Dealer’s Choice: Dark Matter – Blake Crouch (2016)

This one was one of the more difficult decisions I’ve made when choosing the best sci-fi books from each decade. I really loved Blake Crouch’s other book, “Recursion,” but I read “Dark Matter” in a single sitting – it’s 342 pages. This was my first Blake Crouch novel and I have torn through several since. Alternate realities, limitless possibilities and poignantly human, “Dark Matter” is an absolute thrill ride.  

Have an idea of what the best new sci-fi books are? Or maybe a title that should have made the list of the greatest sci-fi books from each decade? Let us know in the comments below.


About the Author/s

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An avid reader and self-proclaimed jack of all trades that loves golf, gadgets, and New York's Gang Green

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Kevin Noble October 9, 2020 - 7:33 pm


Ubik December 6, 2020 - 7:50 am

Ready Player One? For real? Gross.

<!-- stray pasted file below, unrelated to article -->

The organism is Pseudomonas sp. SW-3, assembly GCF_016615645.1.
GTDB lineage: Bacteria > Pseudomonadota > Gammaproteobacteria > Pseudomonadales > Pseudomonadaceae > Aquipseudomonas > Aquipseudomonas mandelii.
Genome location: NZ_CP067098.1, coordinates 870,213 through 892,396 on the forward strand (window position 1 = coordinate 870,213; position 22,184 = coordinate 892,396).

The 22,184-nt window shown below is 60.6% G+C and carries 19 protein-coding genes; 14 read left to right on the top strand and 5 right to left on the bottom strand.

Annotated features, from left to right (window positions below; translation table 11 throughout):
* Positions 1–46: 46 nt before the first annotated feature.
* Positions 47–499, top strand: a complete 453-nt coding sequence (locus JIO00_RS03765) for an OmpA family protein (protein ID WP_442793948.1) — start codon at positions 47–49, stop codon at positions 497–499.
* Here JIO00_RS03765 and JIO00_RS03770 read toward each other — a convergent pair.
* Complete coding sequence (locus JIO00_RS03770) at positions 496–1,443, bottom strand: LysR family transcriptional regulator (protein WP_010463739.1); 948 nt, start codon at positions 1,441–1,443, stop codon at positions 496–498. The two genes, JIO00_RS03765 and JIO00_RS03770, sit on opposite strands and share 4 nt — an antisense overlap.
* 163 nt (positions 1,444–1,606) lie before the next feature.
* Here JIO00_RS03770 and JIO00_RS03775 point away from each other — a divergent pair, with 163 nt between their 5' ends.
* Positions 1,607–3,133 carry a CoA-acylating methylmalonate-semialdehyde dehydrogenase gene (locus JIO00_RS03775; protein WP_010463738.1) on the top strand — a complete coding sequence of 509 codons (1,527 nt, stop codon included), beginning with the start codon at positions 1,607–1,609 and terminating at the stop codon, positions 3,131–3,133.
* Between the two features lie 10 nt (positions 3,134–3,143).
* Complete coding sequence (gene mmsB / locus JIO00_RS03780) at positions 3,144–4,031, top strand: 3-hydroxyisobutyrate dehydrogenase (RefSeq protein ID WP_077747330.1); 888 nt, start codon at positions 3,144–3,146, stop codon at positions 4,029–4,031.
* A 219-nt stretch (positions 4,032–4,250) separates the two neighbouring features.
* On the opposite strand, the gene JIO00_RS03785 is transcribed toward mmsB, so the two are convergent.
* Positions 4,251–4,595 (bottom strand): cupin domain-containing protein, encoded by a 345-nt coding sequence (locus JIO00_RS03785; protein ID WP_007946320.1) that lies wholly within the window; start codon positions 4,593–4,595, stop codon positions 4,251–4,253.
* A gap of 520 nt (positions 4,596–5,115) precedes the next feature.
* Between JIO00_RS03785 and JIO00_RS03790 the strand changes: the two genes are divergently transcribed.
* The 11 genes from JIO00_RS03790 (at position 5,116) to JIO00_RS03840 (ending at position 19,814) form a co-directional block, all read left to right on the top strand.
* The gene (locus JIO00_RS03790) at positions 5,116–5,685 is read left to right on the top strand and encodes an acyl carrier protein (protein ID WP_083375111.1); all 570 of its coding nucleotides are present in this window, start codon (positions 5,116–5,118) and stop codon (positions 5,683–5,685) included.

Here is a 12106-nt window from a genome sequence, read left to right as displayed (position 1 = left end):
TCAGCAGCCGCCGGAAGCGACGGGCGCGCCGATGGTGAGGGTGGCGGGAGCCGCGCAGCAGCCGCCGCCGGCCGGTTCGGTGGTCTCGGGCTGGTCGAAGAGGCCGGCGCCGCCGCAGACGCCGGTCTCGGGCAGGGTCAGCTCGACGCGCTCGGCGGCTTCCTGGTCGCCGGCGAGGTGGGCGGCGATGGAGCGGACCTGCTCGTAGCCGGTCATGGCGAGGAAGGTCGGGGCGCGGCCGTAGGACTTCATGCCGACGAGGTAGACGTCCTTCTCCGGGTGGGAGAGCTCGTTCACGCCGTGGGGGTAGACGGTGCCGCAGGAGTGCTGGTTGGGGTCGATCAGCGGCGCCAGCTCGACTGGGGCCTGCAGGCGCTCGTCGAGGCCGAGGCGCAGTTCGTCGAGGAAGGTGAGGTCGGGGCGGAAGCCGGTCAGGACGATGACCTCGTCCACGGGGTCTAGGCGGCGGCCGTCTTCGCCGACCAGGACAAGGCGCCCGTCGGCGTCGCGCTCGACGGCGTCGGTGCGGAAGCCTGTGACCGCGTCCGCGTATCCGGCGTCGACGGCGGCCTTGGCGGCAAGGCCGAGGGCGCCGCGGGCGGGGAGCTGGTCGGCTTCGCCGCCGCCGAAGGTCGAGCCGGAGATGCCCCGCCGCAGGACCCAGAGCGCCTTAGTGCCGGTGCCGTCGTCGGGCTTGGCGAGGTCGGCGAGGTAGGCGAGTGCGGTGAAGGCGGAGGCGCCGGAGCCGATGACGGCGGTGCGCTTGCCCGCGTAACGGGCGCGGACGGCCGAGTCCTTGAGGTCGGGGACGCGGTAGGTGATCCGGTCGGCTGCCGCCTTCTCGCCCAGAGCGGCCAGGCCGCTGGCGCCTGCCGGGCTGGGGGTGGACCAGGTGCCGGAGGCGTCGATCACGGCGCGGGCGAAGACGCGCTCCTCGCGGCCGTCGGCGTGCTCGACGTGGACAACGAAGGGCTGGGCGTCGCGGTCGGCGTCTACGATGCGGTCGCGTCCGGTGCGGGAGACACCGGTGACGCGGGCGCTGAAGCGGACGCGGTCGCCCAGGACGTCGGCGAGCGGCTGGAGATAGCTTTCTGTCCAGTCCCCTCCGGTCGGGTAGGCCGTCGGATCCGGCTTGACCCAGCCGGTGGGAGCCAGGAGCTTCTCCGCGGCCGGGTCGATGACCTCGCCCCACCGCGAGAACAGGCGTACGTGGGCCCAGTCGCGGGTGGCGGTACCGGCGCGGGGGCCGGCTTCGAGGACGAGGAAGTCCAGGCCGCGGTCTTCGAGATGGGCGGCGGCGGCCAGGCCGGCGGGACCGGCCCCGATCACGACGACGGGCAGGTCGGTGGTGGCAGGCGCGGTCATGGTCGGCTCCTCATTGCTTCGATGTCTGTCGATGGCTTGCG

Simon Godfrey December 8, 2020 - 9:53 pm

Absolutely! It’s brilliant

Anthony December 7, 2020 - 2:14 am

I agree with THE ROAD and ALTERED CARBON for 2000’s but I would have personally crowned Peter Watts’ BLINDSIGHT for the 2000’s best. The 2000 teens is pretty tougj. There has been so many great books but I would rate NK Jemisin THE FIFTH SEASON the best with runner up Daniel Wilson ROBOPOCALYPSE.

Simon Godfrey December 8, 2020 - 10:02 pm

Iain M Banks. The list isn’t complete without him. The Player of Games is my personal favourite. But for sheer breadth and wickedness of imagination he’s difficult to beat.

Wendy December 15, 2020 - 1:57 am

I’m shocked that Ancillary Justice didn’t make the list, considering its unique position of having won a Hugo, the Arthur c Clarke award, and the nebula award. But then again, this list seems to leave out almost entirely books written by women– making only the most token effort to include them.

Michael December 15, 2020 - 11:17 pm

The list is too Anglo centric. No discussion is sci-fi is complete without two giants Lem and Brothers Strugatsky..